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Old 20th February 2004, 09:58 AM   #1
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Question Are dual rectifier bridges useful?

Can someone please explain to me how a single diode bridge feeding from a center tapped transformer could somehow result in 50 Hz ripple?

I have been seeing this statement repeated ever so often, but has anyone actually bothered to simulate this in PSPICE? Or even better, actually put a 'scope across the capacitors?

It does make some sense to use separate bridges if the windings supply voltages that differ substantially, as could reasonably be the case if you're using two separate transformers, but from a single? I doubt it...

Having separate bridges for each channel is probably a good idea, though.

Rune
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Old 20th February 2004, 10:03 AM   #2
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You will get 100 Hz.

Why don't you download LTSpice (freeware) and test for yourself? A good excersize (spelling?) if you haven't fooled around with simulation before.

Your first question: Two bridges and two separate windings creates a little less harmonics(= heat) but for normal duty or light duty I think this is "hugget som stucket"(*).

Anybody who has compared one and two bridges and the differensies in harmonics and heat?

*) Mr D what does this mean in english?
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Old 20th February 2004, 10:22 AM   #3
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Two bridges in summary heat more than only one, 'cos in this case you have two diodes in series ( one against rail, one against ground ).
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Old 20th February 2004, 10:37 AM   #4
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I meant in the transformer.... but of course you will get extra losses in the diodes.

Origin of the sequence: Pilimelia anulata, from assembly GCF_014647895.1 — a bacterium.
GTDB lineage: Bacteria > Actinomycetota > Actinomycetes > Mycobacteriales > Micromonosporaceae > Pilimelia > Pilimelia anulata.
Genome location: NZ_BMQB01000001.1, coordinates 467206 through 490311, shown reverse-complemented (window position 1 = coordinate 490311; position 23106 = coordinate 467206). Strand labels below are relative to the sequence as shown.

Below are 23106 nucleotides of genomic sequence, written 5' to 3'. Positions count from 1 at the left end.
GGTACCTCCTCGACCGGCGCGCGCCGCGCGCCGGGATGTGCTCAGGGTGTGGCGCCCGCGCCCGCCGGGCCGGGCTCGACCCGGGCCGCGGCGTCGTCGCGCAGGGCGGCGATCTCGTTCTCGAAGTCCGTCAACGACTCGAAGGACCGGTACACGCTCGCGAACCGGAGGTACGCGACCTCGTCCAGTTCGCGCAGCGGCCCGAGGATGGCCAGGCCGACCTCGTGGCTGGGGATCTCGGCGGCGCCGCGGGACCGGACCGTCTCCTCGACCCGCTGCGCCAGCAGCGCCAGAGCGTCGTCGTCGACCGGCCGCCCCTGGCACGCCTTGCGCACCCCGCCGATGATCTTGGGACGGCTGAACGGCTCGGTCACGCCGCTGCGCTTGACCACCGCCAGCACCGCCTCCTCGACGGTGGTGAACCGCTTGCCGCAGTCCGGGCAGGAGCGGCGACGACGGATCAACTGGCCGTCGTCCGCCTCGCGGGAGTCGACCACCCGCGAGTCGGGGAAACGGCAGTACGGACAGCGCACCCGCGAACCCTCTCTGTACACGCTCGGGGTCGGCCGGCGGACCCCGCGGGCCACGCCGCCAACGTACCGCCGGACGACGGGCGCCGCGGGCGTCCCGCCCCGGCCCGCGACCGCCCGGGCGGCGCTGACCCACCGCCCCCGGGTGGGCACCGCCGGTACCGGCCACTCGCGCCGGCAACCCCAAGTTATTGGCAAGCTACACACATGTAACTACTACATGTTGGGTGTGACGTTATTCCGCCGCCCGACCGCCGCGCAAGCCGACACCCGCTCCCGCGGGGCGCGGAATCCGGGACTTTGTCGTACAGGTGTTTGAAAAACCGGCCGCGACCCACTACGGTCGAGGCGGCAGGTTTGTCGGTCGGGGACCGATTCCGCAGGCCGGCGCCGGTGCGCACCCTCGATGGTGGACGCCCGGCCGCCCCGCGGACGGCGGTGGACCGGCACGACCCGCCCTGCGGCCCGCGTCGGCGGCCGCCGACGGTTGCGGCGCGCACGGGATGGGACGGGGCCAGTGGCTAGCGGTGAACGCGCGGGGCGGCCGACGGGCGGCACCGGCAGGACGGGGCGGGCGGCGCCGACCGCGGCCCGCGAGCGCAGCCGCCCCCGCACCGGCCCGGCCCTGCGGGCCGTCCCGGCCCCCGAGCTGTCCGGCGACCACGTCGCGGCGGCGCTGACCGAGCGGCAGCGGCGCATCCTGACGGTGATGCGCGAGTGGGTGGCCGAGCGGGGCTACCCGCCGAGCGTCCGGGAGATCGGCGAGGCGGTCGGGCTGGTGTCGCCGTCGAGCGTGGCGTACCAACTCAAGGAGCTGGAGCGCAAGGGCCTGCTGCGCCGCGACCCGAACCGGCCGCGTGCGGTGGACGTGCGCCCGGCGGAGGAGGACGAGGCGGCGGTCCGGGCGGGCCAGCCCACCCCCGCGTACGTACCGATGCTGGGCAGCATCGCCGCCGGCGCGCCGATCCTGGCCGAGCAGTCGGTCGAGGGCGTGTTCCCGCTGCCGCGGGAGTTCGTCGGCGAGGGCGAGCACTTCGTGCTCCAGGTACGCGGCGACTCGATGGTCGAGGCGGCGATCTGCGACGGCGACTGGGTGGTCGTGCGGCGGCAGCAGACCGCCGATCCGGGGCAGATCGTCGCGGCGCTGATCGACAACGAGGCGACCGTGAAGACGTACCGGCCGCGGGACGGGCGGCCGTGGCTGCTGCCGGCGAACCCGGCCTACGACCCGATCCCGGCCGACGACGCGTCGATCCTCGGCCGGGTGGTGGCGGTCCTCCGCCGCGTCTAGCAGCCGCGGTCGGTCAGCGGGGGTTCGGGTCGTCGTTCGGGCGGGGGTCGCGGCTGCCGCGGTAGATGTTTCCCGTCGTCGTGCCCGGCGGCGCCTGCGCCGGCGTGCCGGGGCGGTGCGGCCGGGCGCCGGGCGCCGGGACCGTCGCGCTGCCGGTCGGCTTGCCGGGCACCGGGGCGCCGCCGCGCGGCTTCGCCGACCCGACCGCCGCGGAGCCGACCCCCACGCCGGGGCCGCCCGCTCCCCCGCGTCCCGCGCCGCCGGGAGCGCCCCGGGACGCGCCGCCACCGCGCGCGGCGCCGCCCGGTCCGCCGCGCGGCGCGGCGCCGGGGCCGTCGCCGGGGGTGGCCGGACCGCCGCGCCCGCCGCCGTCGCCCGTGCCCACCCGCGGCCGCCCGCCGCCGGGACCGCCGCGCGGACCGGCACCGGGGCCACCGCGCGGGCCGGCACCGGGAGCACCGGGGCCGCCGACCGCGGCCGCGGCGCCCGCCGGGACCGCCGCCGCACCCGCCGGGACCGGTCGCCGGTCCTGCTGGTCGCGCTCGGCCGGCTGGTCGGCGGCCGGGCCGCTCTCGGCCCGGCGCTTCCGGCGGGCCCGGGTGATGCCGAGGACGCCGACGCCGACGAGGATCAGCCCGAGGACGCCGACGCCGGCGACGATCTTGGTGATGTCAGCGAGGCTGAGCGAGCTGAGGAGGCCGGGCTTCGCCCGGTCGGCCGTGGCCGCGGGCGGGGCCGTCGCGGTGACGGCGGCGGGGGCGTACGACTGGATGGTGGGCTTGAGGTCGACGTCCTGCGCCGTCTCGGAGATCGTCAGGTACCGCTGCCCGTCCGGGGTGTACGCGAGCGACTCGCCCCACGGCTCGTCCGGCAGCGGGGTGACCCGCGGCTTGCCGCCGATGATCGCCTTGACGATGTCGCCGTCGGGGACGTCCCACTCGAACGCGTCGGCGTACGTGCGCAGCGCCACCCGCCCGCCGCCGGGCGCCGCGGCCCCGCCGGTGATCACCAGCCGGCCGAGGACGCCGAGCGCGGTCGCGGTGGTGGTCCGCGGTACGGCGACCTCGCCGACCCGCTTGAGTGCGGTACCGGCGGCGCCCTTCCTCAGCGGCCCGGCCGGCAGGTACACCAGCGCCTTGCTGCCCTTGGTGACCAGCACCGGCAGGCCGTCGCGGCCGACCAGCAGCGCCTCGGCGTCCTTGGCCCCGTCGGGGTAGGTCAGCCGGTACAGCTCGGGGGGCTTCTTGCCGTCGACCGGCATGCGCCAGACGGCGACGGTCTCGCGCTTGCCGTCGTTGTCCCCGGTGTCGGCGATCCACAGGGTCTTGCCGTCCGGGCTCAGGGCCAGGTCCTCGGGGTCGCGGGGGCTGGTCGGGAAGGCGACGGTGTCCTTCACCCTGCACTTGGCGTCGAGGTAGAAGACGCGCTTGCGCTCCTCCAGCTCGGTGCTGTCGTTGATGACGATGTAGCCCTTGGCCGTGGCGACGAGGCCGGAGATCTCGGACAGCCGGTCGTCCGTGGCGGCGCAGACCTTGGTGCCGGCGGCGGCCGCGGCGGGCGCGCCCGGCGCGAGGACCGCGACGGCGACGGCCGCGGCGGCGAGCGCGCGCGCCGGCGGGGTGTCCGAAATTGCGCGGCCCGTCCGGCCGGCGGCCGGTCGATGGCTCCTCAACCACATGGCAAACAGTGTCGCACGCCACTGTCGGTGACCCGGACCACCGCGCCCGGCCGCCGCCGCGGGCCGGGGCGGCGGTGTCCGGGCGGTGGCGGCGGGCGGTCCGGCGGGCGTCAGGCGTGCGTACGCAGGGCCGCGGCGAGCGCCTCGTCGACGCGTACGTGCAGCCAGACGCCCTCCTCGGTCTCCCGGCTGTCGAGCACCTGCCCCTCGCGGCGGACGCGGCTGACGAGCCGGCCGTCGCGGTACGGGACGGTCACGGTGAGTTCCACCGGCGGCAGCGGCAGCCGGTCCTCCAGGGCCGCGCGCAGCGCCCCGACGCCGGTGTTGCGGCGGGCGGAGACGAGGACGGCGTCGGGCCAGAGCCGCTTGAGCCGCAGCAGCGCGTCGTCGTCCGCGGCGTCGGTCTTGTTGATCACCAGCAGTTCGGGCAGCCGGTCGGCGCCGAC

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Old 20th February 2004, 04:24 PM   #5
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Well, I knew that, but I see a lot of dual bridge setups in the chip amp forum, and nobody seems to question the benefit of that. I was hoping to open some eyes.

But yes, I sure need excercise in Spice simulation. So much to do, so little time. I'm trying to learn some 3D modelling in 3DS Max, but the dang program hangs my 'puter real good. Maybe I should try excorcising instead?

Jämna plågor, med andra ord...

Rune
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Old 20th February 2004, 04:29 PM   #6
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maybe they were using low voltage diodes?

Other than that, i see no reason to go with a dual bridge set-up. But that's a place where Egyptian maple boxes make audioable difference so I couldn't be too sure.
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Old 20th February 2004, 04:46 PM   #7
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Rune, since the topic has been discussed in some 50 threads already to a point where most people are sick of it I think you will get fairly little attention.